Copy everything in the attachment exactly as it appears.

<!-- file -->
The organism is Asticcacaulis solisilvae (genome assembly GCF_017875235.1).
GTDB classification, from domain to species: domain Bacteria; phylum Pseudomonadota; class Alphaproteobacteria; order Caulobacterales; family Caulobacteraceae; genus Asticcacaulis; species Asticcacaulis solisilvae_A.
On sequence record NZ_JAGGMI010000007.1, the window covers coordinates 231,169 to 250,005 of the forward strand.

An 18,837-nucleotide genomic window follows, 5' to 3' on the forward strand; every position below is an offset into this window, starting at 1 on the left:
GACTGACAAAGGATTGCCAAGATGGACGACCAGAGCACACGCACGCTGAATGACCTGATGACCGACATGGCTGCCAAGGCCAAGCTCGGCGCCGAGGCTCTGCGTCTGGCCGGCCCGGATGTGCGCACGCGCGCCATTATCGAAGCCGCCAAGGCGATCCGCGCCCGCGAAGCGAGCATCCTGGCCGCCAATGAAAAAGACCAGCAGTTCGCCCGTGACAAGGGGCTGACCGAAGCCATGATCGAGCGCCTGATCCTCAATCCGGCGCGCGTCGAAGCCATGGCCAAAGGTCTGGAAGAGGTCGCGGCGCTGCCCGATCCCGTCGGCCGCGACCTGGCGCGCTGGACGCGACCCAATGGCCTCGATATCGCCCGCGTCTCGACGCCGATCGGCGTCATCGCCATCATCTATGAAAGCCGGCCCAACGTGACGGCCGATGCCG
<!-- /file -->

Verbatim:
The organism is Asticcacaulis solisilvae (genome assembly GCF_017875235.1).
GTDB classification, from domain to species: domain Bacteria; phylum Pseudomonadota; class Alphaproteobacteria; order Caulobacterales; family Caulobacteraceae; genus Asticcacaulis; species Asticcacaulis solisilvae_A.
On sequence record NZ_JAGGMI010000007.1, the window covers coordinates 231,169 to 250,005 of the forward strand.

An 18,837-nucleotide genomic window follows, 5' to 3' on the forward strand; every position below is an offset into this window, starting at 1 on the left:
GACTGACAAAGGATTGCCAAGATGGACGACCAGAGCACACGCACGCTGAATGACCTGATGACCGACATGGCTGCCAAGGCCAAGCTCGGCGCCGAGGCTCTGCGTCTGGCCGGCCCGGATGTGCGCACGCGCGCCATTATCGAAGCCGCCAAGGCGATCCGCGCCCGCGAAGCGAGCATCCTGGCCGCCAATGAAAAAGACCAGCAGTTCGCCCGTGACAAGGGGCTGACCGAAGCCATGATCGAGCGCCTGATCCTCAATCCGGCGCGCGTCGAAGCCATGGCCAAAGGTCTGGAAGAGGTCGCGGCGCTGCCCGATCCCGTCGGCCGCGACCTGGCGCGCTGGACGCGACCCAATGGCCTCGATATCGCCCGCGTCTCGACGCCGATCGGCGTCATCGCCATCATCTATGAAAGCCGGCCCAACGTGACGGCCGATGCCG